Manchester Police released new photos on Monday of the bomber with a blue suitcase taken days before he carried out the deadly attack at an Ariana Grande concert, urging the public to come forward with any information on the item.
The photo showed Salman Abedi with a "distinctive blue suitcase" that was taken between May 18 and the day of the bombing, according to police. Officials stressed that the suitcase was different from the item Abedi used in the attack.
"We have no reason to believe the case and its content contain anything dangerous, but would ask people to be cautious," Greater Manchester police said in an update, adding that anyone who might have seen him with it before the attack to call the confidential hotline.
Counter-terrorism squads are trying to re-create Salman Abedi's movements in the days before he detonated the bomb at Manchester arena, killing 22 people and injuring 119 others. Police believe Abedi had the suitcase with him at two locations in Manchester.
In total, 14 men are in custody in connection with the May 22 bombing. Police arrested a 23-year-old Monday in Shoreham-by-Sea in England, hundreds of miles south of Manchester. The man was arrested on suspicion of terrorism offenses and an address there was searched.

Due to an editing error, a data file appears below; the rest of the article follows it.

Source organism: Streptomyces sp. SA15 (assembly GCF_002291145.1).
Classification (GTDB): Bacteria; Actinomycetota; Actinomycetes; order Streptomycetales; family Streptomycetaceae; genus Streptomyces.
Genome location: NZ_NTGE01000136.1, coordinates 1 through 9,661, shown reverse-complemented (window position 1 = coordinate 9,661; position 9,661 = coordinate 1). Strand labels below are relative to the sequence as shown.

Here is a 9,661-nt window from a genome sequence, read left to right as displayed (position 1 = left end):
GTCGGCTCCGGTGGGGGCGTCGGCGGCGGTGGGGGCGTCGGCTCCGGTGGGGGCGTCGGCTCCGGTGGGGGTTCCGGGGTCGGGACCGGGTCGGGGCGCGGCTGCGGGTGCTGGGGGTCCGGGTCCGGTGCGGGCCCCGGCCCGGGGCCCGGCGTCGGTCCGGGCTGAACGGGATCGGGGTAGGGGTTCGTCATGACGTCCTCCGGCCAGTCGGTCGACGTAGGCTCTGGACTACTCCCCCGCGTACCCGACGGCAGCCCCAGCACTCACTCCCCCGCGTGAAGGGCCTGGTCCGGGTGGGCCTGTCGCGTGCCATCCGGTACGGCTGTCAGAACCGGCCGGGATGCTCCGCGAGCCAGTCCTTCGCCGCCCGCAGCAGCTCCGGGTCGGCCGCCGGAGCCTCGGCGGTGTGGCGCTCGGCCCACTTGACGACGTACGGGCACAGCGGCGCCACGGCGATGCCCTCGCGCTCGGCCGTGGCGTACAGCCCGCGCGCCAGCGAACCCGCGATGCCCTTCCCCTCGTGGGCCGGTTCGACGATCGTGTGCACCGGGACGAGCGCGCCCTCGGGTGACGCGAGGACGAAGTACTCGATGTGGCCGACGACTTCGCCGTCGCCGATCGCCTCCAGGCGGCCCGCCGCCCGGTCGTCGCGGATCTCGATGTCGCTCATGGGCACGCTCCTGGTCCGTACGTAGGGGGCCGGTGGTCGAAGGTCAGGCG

The suspects have not been identified or charged. All are being held on suspicion of violating the Terrorism Act.
Police and security services have said very little about the network believed to be behind suicide bomber Abedi, a Manchester native whose parents had moved to Britain from Libya. Abedi's elder brother Ismail is among the suspects being held in Britain, and a younger brother and Abedi's father have been detained in Libya.
Britain's intelligence services have launched an inquiry into how warnings about the 22-year-old Abedi's radical views were handled amid indications that vital warning signs were missed.
Police are scouring 12,960 hours of closed circuit TV recordings in their search for clues, have collected more than 630 pieces of evidence and have searched 21 addresses.
Authorities say Abedi returned to Britain from Libya on May 18, and likely completed assembling his bomb at a rented apartment in central Manchester.
Britain's official terror threat level was set at "critical" in the days after the attack but was downgraded Saturday to "severe." The country remains on high alert, however, as officials caution that some suspects who helped Abedi may still be at large.
The Associated Press contributed to this report.